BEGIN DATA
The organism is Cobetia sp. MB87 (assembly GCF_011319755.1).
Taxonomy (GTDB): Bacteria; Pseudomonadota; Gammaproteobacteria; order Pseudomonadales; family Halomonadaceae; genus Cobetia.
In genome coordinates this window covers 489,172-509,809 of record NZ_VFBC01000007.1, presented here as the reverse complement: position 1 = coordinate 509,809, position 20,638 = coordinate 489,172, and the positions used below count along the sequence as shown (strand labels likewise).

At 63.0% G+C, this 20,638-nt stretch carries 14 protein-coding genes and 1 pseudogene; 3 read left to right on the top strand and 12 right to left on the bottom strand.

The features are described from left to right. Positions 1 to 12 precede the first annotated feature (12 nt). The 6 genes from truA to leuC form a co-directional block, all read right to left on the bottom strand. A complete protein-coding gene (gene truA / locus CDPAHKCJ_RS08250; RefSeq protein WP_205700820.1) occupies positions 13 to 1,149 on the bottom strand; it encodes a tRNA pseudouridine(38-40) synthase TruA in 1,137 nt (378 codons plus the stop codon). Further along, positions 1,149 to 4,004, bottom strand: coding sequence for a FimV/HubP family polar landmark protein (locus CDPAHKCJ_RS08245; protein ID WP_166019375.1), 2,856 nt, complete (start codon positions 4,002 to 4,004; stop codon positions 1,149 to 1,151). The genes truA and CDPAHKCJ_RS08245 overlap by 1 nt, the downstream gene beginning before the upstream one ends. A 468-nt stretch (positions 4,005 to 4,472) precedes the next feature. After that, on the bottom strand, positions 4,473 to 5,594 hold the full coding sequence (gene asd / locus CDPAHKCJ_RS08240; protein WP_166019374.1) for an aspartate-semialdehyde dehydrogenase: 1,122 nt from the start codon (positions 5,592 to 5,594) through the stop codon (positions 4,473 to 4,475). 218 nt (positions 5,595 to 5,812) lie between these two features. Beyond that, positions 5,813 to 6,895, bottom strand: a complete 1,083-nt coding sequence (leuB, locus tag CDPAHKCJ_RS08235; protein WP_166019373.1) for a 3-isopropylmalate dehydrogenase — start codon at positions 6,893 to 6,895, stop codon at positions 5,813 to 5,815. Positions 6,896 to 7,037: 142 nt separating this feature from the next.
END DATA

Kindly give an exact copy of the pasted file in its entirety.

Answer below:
The organism is Cobetia sp. MB87 (assembly GCF_011319755.1).
Taxonomy (GTDB): Bacteria; Pseudomonadota; Gammaproteobacteria; order Pseudomonadales; family Halomonadaceae; genus Cobetia.
In genome coordinates this window covers 489,172-509,809 of record NZ_VFBC01000007.1, presented here as the reverse complement: position 1 = coordinate 509,809, position 20,638 = coordinate 489,172, and the positions used below count along the sequence as shown (strand labels likewise).

At 63.0% G+C, this 20,638-nt stretch carries 14 protein-coding genes and 1 pseudogene; 3 read left to right on the top strand and 12 right to left on the bottom strand.

The features are described from left to right. Positions 1 to 12 precede the first annotated feature (12 nt). The 6 genes from truA to leuC form a co-directional block, all read right to left on the bottom strand. A complete protein-coding gene (gene truA / locus CDPAHKCJ_RS08250; RefSeq protein WP_205700820.1) occupies positions 13 to 1,149 on the bottom strand; it encodes a tRNA pseudouridine(38-40) synthase TruA in 1,137 nt (378 codons plus the stop codon). Further along, positions 1,149 to 4,004, bottom strand: coding sequence for a FimV/HubP family polar landmark protein (locus CDPAHKCJ_RS08245; protein ID WP_166019375.1), 2,856 nt, complete (start codon positions 4,002 to 4,004; stop codon positions 1,149 to 1,151). The genes truA and CDPAHKCJ_RS08245 overlap by 1 nt, the downstream gene beginning before the upstream one ends. A 468-nt stretch (positions 4,005 to 4,472) precedes the next feature. After that, on the bottom strand, positions 4,473 to 5,594 hold the full coding sequence (gene asd / locus CDPAHKCJ_RS08240; protein WP_166019374.1) for an aspartate-semialdehyde dehydrogenase: 1,122 nt from the start codon (positions 5,592 to 5,594) through the stop codon (positions 4,473 to 4,475). 218 nt (positions 5,595 to 5,812) lie between these two features. Beyond that, positions 5,813 to 6,895, bottom strand: a complete 1,083-nt coding sequence (leuB, locus tag CDPAHKCJ_RS08235; protein WP_166019373.1) for a 3-isopropylmalate dehydrogenase — start codon at positions 6,893 to 6,895, stop codon at positions 5,813 to 5,815. Positions 6,896 to 7,037: 142 nt separating this feature from the next.